As you can see from just a few anecdotes, treating mental health with psychedelics opens your mind up to allow for deeper thinking and feeling. It separates your ego from your memory and will enable you to detach the two. But it's more than hyperbole. AI computers have mapped the impact of psychedelics on the human brain during a trip and found that the chemicals create new neural pathways in the brain area responsible for mood and emotional regulation.

It bears repeating– Psychedelics create new neural pathways in the part of your brain that is responsible for mood and emotional regulation. When you apply new coping methods and learn to deal with your mental health challenges, you are programming your brain in a new, healthy way.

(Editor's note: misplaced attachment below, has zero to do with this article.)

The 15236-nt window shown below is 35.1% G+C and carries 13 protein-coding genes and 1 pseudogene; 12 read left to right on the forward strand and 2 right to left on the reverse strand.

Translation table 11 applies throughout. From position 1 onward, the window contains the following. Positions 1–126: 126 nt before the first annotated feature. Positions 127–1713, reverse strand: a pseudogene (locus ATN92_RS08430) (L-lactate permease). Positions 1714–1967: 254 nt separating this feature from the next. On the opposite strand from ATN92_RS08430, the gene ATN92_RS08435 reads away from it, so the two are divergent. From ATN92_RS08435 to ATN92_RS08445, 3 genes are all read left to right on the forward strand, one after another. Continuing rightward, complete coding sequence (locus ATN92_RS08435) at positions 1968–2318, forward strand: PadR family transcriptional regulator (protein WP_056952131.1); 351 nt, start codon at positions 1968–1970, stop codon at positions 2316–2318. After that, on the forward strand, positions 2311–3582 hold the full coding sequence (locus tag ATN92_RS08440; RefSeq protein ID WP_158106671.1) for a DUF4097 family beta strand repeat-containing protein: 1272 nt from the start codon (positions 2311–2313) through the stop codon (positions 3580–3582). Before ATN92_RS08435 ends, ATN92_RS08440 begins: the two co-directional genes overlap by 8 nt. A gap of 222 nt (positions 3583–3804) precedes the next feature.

At that pivotal moment, having the assistance of trained professionals or a specially designed therapy program to help you process your experience can replace years of slowly trudging along, resolving your issues one at a time. That's because psychedelics allow you to have a holistic healing experience that goes straight to the underlying wounds and isolation that many people suffering from mental illness struggle with every day.


A Psychedelically Sane Future

The true promise of psychedelics is that they are one of the most powerful tools available to help people process trauma. Trauma is the barrier to healing for the majority of people suffering from mental illness. Years of therapy and thousands of milligrams of psychotropic drugs cannot equal the deep level of healing and self-acceptance that is experienced by treating mental illnesses with psychedelics. Our society has a long way to go before investing in this promising path. But the potential for meaningful healing is enormous.